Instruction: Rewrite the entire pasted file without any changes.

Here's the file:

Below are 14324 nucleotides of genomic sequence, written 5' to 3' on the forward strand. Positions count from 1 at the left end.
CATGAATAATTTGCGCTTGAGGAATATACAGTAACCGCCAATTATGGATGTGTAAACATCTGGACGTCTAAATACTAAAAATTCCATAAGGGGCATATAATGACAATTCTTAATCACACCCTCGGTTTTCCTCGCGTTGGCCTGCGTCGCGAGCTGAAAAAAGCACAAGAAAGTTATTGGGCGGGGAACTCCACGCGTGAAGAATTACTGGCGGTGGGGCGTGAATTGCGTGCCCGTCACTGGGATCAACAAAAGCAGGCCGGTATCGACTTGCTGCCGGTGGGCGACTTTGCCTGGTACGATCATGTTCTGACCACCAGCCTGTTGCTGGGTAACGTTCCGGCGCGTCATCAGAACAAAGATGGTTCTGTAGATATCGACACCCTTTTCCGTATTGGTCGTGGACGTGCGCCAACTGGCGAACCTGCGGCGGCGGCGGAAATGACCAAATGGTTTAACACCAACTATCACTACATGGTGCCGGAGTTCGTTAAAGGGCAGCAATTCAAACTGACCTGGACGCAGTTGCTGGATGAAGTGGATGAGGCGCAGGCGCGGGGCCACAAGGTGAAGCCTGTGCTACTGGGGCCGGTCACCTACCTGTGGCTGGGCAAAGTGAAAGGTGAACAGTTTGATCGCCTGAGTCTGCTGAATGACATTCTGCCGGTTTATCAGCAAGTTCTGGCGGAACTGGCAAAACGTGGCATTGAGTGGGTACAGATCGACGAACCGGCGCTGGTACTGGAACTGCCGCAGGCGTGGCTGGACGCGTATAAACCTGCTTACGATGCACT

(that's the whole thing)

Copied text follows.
Below are 14324 nucleotides of genomic sequence, written 5' to 3' on the forward strand. Positions count from 1 at the left end.
CATGAATAATTTGCGCTTGAGGAATATACAGTAACCGCCAATTATGGATGTGTAAACATCTGGACGTCTAAATACTAAAAATTCCATAAGGGGCATATAATGACAATTCTTAATCACACCCTCGGTTTTCCTCGCGTTGGCCTGCGTCGCGAGCTGAAAAAAGCACAAGAAAGTTATTGGGCGGGGAACTCCACGCGTGAAGAATTACTGGCGGTGGGGCGTGAATTGCGTGCCCGTCACTGGGATCAACAAAAGCAGGCCGGTATCGACTTGCTGCCGGTGGGCGACTTTGCCTGGTACGATCATGTTCTGACCACCAGCCTGTTGCTGGGTAACGTTCCGGCGCGTCATCAGAACAAAGATGGTTCTGTAGATATCGACACCCTTTTCCGTATTGGTCGTGGACGTGCGCCAACTGGCGAACCTGCGGCGGCGGCGGAAATGACCAAATGGTTTAACACCAACTATCACTACATGGTGCCGGAGTTCGTTAAAGGGCAGCAATTCAAACTGACCTGGACGCAGTTGCTGGATGAAGTGGATGAGGCGCAGGCGCGGGGCCACAAGGTGAAGCCTGTGCTACTGGGGCCGGTCACCTACCTGTGGCTGGGCAAAGTGAAAGGTGAACAGTTTGATCGCCTGAGTCTGCTGAATGACATTCTGCCGGTTTATCAGCAAGTTCTGGCGGAACTGGCAAAACGTGGCATTGAGTGGGTACAGATCGACGAACCGGCGCTGGTACTGGAACTGCCGCAGGCGTGGCTGGACGCGTATAAACCTGCTTACGATGCACT